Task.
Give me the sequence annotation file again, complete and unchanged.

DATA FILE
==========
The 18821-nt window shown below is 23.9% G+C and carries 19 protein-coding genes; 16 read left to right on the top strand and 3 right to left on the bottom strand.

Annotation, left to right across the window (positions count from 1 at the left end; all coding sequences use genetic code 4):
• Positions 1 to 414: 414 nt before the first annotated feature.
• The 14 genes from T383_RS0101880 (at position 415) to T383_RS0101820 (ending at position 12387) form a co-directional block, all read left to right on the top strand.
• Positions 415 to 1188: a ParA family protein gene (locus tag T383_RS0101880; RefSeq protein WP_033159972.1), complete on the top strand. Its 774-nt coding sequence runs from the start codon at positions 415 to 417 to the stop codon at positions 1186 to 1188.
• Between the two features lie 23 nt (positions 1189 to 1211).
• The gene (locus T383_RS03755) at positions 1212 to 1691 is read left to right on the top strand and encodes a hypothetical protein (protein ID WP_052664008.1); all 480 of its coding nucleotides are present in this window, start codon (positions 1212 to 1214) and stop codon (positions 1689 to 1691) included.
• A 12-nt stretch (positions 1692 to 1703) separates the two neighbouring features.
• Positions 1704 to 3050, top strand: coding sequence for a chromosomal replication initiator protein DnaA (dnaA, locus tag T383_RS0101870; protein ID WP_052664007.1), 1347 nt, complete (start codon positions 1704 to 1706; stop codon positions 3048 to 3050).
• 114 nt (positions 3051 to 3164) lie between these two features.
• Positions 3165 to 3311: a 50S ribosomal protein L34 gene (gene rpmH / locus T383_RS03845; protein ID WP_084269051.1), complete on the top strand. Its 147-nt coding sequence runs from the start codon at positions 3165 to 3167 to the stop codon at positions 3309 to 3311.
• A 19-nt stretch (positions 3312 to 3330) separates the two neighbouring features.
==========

The 18821-nt window shown below is 23.9% G+C and carries 19 protein-coding genes; 16 read left to right on the top strand and 3 right to left on the bottom strand.

Annotation, left to right across the window (positions count from 1 at the left end; all coding sequences use genetic code 4):
• Positions 1 to 414: 414 nt before the first annotated feature.
• The 14 genes from T383_RS0101880 (at position 415) to T383_RS0101820 (ending at position 12387) form a co-directional block, all read left to right on the top strand.
• Positions 415 to 1188: a ParA family protein gene (locus tag T383_RS0101880; RefSeq protein WP_033159972.1), complete on the top strand. Its 774-nt coding sequence runs from the start codon at positions 415 to 417 to the stop codon at positions 1186 to 1188.
• Between the two features lie 23 nt (positions 1189 to 1211).
• The gene (locus T383_RS03755) at positions 1212 to 1691 is read left to right on the top strand and encodes a hypothetical protein (protein ID WP_052664008.1); all 480 of its coding nucleotides are present in this window, start codon (positions 1212 to 1214) and stop codon (positions 1689 to 1691) included.
• A 12-nt stretch (positions 1692 to 1703) separates the two neighbouring features.
• Positions 1704 to 3050, top strand: coding sequence for a chromosomal replication initiator protein DnaA (dnaA, locus tag T383_RS0101870; protein ID WP_052664007.1), 1347 nt, complete (start codon positions 1704 to 1706; stop codon positions 3048 to 3050).
• 114 nt (positions 3051 to 3164) lie between these two features.
• Positions 3165 to 3311: a 50S ribosomal protein L34 gene (gene rpmH / locus T383_RS03845; protein ID WP_084269051.1), complete on the top strand. Its 147-nt coding sequence runs from the start codon at positions 3165 to 3167 to the stop codon at positions 3309 to 3311.
• A 19-nt stretch (positions 3312 to 3330) separates the two neighbouring features.